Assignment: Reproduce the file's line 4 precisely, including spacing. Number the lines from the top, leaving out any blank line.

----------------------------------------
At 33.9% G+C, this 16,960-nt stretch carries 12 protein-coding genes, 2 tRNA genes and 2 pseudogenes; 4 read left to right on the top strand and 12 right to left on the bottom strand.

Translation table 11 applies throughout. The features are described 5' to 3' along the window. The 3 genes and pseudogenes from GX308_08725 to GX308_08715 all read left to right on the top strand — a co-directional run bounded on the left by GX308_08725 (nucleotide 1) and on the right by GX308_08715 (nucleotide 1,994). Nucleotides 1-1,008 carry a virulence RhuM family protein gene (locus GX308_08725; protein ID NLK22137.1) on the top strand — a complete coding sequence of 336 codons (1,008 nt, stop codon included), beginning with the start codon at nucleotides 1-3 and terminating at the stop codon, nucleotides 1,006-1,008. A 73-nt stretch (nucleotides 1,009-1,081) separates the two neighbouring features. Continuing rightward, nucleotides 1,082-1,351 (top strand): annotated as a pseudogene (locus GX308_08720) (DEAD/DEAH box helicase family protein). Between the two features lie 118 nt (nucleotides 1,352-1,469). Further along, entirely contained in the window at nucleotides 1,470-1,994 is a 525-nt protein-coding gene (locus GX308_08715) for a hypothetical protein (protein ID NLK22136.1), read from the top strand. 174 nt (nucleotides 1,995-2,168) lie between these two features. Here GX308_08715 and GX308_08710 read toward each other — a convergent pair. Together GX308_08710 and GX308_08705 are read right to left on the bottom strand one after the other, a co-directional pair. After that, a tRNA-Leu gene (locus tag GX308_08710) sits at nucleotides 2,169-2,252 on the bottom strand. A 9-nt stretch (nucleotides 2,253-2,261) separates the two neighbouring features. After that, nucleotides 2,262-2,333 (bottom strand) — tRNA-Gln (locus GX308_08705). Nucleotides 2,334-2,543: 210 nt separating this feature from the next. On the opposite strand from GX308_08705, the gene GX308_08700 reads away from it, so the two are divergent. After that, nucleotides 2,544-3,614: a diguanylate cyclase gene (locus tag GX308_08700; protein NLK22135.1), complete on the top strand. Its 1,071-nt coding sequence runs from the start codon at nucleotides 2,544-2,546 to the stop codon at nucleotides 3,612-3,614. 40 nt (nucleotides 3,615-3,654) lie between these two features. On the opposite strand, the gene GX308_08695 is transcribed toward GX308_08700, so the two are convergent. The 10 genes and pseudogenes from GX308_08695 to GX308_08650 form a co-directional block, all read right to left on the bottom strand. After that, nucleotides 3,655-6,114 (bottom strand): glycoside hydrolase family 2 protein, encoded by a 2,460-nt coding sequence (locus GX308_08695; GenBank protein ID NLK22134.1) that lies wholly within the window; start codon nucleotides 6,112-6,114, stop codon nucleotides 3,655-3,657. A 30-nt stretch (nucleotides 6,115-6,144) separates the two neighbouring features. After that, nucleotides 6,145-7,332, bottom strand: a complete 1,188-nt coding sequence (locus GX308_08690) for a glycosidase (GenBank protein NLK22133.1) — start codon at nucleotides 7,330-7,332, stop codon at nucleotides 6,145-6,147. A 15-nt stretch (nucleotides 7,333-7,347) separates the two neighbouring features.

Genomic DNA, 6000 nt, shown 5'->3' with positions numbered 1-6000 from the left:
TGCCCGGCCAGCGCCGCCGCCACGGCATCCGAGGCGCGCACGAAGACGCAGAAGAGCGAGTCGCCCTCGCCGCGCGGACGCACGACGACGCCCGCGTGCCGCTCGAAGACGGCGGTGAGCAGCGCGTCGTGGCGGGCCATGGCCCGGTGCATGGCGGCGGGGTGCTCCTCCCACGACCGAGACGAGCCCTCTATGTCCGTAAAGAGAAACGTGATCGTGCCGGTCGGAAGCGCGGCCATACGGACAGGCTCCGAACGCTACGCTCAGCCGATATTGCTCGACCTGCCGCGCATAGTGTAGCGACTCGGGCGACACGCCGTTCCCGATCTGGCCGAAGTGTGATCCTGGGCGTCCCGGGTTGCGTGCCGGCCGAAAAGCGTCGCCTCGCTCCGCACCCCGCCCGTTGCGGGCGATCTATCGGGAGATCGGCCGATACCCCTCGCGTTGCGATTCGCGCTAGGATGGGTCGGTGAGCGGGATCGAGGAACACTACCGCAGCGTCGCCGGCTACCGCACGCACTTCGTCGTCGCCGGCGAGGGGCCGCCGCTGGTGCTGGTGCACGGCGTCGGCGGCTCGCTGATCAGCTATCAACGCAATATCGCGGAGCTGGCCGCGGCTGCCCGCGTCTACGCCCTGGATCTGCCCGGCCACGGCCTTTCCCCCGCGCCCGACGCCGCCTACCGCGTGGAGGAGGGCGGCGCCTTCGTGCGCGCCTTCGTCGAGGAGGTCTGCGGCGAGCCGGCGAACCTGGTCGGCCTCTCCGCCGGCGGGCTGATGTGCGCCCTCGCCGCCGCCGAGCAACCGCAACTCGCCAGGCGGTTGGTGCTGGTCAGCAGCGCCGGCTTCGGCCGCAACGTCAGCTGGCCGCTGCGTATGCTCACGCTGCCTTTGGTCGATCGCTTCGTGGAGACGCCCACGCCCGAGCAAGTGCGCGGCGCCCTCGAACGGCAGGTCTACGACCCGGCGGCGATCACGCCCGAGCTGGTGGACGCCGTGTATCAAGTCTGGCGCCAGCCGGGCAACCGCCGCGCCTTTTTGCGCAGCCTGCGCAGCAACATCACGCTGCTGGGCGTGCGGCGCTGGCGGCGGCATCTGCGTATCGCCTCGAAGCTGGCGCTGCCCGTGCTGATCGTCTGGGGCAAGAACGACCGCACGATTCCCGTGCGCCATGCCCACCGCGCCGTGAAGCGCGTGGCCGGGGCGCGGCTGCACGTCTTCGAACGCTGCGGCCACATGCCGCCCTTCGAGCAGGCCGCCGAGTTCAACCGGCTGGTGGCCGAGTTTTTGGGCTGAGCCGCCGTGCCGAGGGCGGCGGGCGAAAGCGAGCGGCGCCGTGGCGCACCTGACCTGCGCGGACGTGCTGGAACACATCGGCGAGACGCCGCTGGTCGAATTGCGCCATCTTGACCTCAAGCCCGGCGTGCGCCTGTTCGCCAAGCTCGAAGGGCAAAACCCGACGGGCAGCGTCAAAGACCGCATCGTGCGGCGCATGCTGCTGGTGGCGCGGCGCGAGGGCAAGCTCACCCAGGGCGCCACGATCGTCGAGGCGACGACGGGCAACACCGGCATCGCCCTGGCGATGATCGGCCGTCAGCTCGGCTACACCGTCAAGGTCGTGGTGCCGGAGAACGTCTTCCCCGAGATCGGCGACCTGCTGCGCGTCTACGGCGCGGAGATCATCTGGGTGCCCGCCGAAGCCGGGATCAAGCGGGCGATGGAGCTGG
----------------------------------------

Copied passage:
TGCCCGGCCAGCGCCGCCGCCACGGCATCCGAGGCGCGCACGAAGACGCAGAAGAGCGAGTCGCCCTCGCCGCGCGGACGCACGACGACGCCCGCGTGCCGCTCGAAGACGGCGGTGAGCAGCGCGTCGTGGCGGGCCATGGCCCGGTGCATGGCGGCGGGGTGCTCCTCCCACGACCGAGACGAGCCCTCTATGTCCGTAAAGAGAAACGTGATCGTGCCGGTCGGAAGCGCGGCCATACGGACAGGCTCCGAACGCTACGCTCAGCCGATATTGCTCGACCTGCCGCGCATAGTGTAGCGACTCGGGCGACACGCCGTTCCCGATCTGGCCGAAGTGTGATCCTGGGCGTCCCGGGTTGCGTGCCGGCCGAAAAGCGTCGCCTCGCTCCGCACCCCGCCCGTTGCGGGCGATCTATCGGGAGATCGGCCGATACCCCTCGCGTTGCGATTCGCGCTAGGATGGGTCGGTGAGCGGGATCGAGGAACACTACCGCAGCGTCGCCGGCTACCGCACGCACTTCGTCGTCGCCGGCGAGGGGCCGCCGCTGGTGCTGGTGCACGGCGTCGGCGGCTCGCTGATCAGCTATCAACGCAATATCGCGGAGCTGGCCGCGGCTGCCCGCGTCTACGCCCTGGATCTGCCCGGCCACGGCCTTTCCCCCGCGCCCGACGCCGCCTACCGCGTGGAGGAGGGCGGCGCCTTCGTGCGCGCCTTCGTCGAGGAGGTCTGCGGCGAGCCGGCGAACCTGGTCGGCCTCTCCGCCGGCGGGCTGATGTGCGCCCTCGCCGCCGCCGAGCAACCGCAACTCGCCAGGCGGTTGGTGCTGGTCAGCAGCGCCGGCTTCGGCCGCAACGTCAGCTGGCCGCTGCGTATGCTCACGCTGCCTTTGGTCGATCGCTTCGTGGAGACGCCCACGCCCGAGCAAGTGCGCGGCGCCCTCGAACGGCAGGTCTACGACCCGGCGGCGATCACGCCCGAGCTGGTGGACGCCGTGTATCAAGTCTGGCGCCAGCCGGGCAACCGCCGCGCCTTTTTGCGCAGCCTGCGCAGCAACATCACGCTGCTGGGCGTGCGGCGCTGGCGGCGGCATCTGCGTATCGCCTCGAAGCTGGCGCTGCCCGTGCTGATCGTCTGGGGCAAGAACGACCGCACGATTCCCGTGCGCCATGCCCACCGCGCCGTGAAGCGCGTGGCCGGGGCGCGGCTGCACGTCTTCGAACGCTGCGGCCACATGCCGCCCTTCGAGCAGGCCGCCGAGTTCAACCGGCTGGTGGCCGAGTTTTTGGGCTGAGCCGCCGTGCCGAGGGCGGCGGGCGAAAGCGAGCGGCGCCGTGGCGCACCTGACCTGCGCGGACGTGCTGGAACACATCGGCGAGACGCCGCTGGTCGAATTGCGCCATCTTGACCTCAAGCCCGGCGTGCGCCTGTTCGCCAAGCTCGAAGGGCAAAACCCGACGGGCAGCGTCAAAGACCGCATCGTGCGGCGCATGCTGCTGGTGGCGCGGCGCGAGGGCAAGCTCACCCAGGGCGCCACGATCGTCGAGGCGACGACGGGCAACACCGGCATCGCCCTGGCGATGATCGGCCGTCAGCTCGGCTACACCGTCAAGGTCGTGGTGCCGGAGAACGTCTTCCCCGAGATCGGCGACCTGCTGCGCGTCTACGGCGCGGAGATCATCTGGGTGCCCGCCGAAGCCGGGATCAAGCGGGCGATGGAGCTGG